"The CADFA and APHIS have pussy-footed around the reality of a widely dispersed population of susceptible and semi-immunized flocks located in clusters and subject to periodic movement as part of an illegal ongoing activity. The sociocultural aspects of cockfighting have apparently created a hands-off approach, despite the risks to the established commercial industry with regard to direct infection and trade sanctions [While this comment accounts for the risk to the poultry industry, it fails to rationalize or monetize the risks involved to those being asked to test and potentially depopulate the backyard fowl, as cockfighting is often not the only illegal activity occurring in the area. It also fails to acknowledge the monetary value of some of these birds and how that value drives owner interaction with governmental authorities. - Mod.JH]. Would the approach have been more focused and aggressive if an exotic zoonotic infection such as H5 or H7 avian influenza transmissible to humans were involved?

"Absent a detailed epidemiologic study to define risk factors and the mode of transmission of vvND in gamefowl in the 4-county area, CADFA can neither prepare alternative plans to eradicate the infection nor evaluate programs based on projected cost and probability of success. In the short term, establishing solid immunity in the risk population by intensive vaccination appears beneficial if the number of susceptible flocks is reduced to below the outbreak threshold and then subsequently to under the endemic threshold. Certainly owners would be more likely to cooperate with authorities to preserve their flocks than simply allow them to be killed.

"The commercial poultry population has the obligation to apply effective biosecurity other than the 'feel good' approach. This requires investment in structural and operational measures commensurate with the risk and consequences of infection. The outbreaks of HPAI in 2015 followed by sporadic cases since the epornitic and the single Riverside County case on 14 Dec [2018] indicate deficiencies in establishing barriers to introduction of infection onto commercial poultry farms. [The wide spread of H5N8 and H5N6 in the eastern hemisphere would indicate the lack of poultry biosecurity isn't solely a US problem. - Mod.JH].

"Participants in the conference call on 17 Dec 2018 expressed gratitude to the CADFA and APHIS for a rapid response to the vvND outbreak in the affected pullet flock both with respect to diagnosis and depopulation. This may not have been necessary had the rolling outbreak in gamefowl flocks been eradicated months ago and if the farm in question had applied effective biosecurity."

HealthMap/ProMED-mail map:
California, United States: http://healthmap.org/promed/p/204]

See Also

Newcastle disease, poultry - USA (16): (CA) commercial 20181223.6220581
Newcastle disease, poultry - USA (15): (CA) virulent strain, more cases 20181009.6081214
Newcastle disease, poultry - USA (14): (CA) OIE 20180928.6059202
Newcastle disease, poultry - USA (13): (CA) virulent strain 20180829.5995753
Newcastle disease, poultry - USA (12): (CA) more cases 20180813.5963560
Newcastle disease, poultry - USA (11): (CA) more flocks 20180720.5917059
Newcastle disease, poultry - USA (10): (CA) more flocks 20180719.5914905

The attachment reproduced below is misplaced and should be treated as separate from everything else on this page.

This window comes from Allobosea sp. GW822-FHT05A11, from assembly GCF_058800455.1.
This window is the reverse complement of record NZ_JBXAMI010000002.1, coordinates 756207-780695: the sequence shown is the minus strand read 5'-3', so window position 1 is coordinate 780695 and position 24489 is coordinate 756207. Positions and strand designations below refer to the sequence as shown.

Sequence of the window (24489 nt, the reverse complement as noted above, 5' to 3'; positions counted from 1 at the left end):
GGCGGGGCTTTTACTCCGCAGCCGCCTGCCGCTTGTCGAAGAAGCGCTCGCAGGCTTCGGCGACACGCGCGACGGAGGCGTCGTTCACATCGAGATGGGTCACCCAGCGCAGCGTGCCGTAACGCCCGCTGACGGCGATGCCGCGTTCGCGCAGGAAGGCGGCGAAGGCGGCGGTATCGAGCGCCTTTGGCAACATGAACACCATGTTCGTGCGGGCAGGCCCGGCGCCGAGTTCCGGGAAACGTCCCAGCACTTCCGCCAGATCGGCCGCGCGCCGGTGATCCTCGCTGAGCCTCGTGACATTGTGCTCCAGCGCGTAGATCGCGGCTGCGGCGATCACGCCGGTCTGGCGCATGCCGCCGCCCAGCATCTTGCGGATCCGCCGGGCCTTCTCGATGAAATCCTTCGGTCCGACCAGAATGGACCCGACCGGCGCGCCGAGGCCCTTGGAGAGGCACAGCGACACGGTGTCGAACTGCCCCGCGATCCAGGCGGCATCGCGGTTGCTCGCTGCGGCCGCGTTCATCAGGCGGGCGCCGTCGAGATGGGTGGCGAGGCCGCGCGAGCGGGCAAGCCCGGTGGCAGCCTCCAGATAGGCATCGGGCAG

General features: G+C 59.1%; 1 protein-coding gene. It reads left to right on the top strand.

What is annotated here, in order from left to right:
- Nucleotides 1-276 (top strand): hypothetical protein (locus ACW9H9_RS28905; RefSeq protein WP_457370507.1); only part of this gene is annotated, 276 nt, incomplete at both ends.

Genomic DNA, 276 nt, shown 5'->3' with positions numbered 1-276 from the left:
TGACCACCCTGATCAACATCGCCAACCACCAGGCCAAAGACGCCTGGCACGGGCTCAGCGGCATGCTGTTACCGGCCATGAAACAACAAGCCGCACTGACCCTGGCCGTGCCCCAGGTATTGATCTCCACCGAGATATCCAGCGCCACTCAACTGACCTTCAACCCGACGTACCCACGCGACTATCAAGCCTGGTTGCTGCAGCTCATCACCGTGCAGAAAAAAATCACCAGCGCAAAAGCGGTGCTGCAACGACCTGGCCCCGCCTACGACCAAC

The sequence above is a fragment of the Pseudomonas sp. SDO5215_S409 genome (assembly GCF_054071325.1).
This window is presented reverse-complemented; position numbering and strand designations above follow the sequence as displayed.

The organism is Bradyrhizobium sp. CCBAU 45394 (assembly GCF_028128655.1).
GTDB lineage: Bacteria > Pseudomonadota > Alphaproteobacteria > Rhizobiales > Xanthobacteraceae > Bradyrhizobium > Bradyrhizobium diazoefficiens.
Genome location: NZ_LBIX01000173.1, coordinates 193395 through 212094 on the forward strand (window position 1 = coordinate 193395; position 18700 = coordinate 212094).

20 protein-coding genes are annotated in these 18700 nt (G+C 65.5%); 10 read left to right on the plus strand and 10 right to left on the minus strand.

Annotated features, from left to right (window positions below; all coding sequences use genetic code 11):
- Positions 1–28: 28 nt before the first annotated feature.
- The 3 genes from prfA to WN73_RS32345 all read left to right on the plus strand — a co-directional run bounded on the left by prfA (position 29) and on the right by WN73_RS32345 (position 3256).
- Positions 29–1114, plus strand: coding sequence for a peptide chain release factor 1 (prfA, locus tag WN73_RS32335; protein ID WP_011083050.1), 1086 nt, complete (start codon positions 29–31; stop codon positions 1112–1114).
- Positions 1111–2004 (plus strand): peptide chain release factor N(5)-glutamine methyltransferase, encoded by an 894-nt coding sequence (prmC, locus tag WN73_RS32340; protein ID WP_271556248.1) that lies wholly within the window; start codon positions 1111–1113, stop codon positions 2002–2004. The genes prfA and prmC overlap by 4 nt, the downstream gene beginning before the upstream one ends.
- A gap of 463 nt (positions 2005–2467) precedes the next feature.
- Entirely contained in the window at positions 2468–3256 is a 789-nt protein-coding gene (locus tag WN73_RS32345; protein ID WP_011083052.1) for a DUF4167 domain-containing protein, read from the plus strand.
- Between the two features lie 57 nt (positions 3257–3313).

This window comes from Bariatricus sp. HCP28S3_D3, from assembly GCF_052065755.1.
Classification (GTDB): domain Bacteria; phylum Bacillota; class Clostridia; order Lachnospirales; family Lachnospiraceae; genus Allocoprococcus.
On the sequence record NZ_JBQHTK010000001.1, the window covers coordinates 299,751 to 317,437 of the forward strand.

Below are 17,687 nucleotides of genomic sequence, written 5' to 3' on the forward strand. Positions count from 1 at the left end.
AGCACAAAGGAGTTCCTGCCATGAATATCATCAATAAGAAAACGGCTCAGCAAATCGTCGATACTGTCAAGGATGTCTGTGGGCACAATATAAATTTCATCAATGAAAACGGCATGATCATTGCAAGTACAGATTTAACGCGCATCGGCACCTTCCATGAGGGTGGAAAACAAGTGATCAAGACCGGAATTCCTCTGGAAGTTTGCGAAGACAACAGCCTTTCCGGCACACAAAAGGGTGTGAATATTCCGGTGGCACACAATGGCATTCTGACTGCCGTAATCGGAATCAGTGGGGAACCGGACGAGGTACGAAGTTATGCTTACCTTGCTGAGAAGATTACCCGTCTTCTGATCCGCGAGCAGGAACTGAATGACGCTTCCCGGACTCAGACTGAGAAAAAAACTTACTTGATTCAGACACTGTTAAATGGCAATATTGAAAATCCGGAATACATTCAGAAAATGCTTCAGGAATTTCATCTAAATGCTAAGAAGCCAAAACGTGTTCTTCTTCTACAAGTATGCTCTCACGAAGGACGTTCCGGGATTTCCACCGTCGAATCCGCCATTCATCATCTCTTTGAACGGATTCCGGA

Newcastle disease, poultry - USA (09): (CA) comment 20180719.5913509
Newcastle disease, poultry - USA (08): (CA) more cases 20180717.5911222
Newcastle disease, poultry - USA (07): (CA) more cases 20180714.5905906
Newcastle disease, poultry - USA (06): (CA) more cases 20180711.5899518
Newcastle disease, poultry - USA (05): (CA) virulent strain 20180623.5871359
Newcastle disease, poultry - USA (04): (CA) more cases 20180607.5844854
Newcastle disease, poultry - USA (03): (CA) more cases 20180604.5838532
Newcastle disease, poultry - USA (02): (CA) more cases 20180601.5832993
Newcastle disease, poultry - USA: (CA) virulent strain 20180518.5804931
Newcastle disease, game fowl, plty. - USA (CA) (10) 20030227.0494
Newcastle disease, game fowl, plty. - USA (west) (02) 20030211.0372
Newcastle disease, game fowl, plty. - USA (west) 20030206.0318
Newcastle disease, game fowl, plty. - USA (CA) (09): corr. 20030221.0454
Newcastle disease, game fowl, plty. - USA (CA) (09) 20030219.0434
Newcastle disease, game fowl, plty. - USA (CA) (08) 20030211.0373
Newcastle disease, game fowl, plty. - USA (CA) (07) 20030210.0361
Newcastle disease, game birds, poultry - USA (CA) (06) 20030209.0353
Newcastle disease, game birds, poultry - USA (CA) (05) 20030117.0145
Newcastle disease, game birds, poultry - USA (CA) (04) 20030116.0129
Newcastle disease, game birds, poultry - USA (CA) (03) 20030108.0060
Newcastle disease, game birds, poultry - USA (CA) (02) 20030104.0021
Newcastle disease, game birds, poultry - USA (CA) 20030103.0014
Newcastle disease, game fowl, plty. - USA (CA, NV) (02) 20030204.0304
Newcastle disease, game fowl, poultry - USA (CA, NV) 20030127.0246
Newcastle disease, game birds, poultry - USA (CA) 20021228.6147
Newcastle disease, game birds - USA (CA) (11) 20021221.6104
Newcastle disease, game birds - USA (CA) (10) 20021216.6077
Newcastle disease, game birds - USA (CA) (09) 20021208.6014
Newcastle disease, game birds - USA (CA) (08) 20021203.5958
Newcastle disease, game birds - USA (CA) (07) 20021125.5893
Newcastle disease, game birds - USA (CA) (06) 20021112.5780
Newcastle disease, game birds - USA (CA) (05) 20021101.5689
Newcastle disease, game birds - USA (CA) (04) 20021026.5646
Newcastle disease, game birds - USA (CA) (03) 20021019.5603
Newcastle disease, game birds - USA (CA) (02) 20021012.5533
Newcastle disease, game birds - USA (CA): OIE 20021004.5468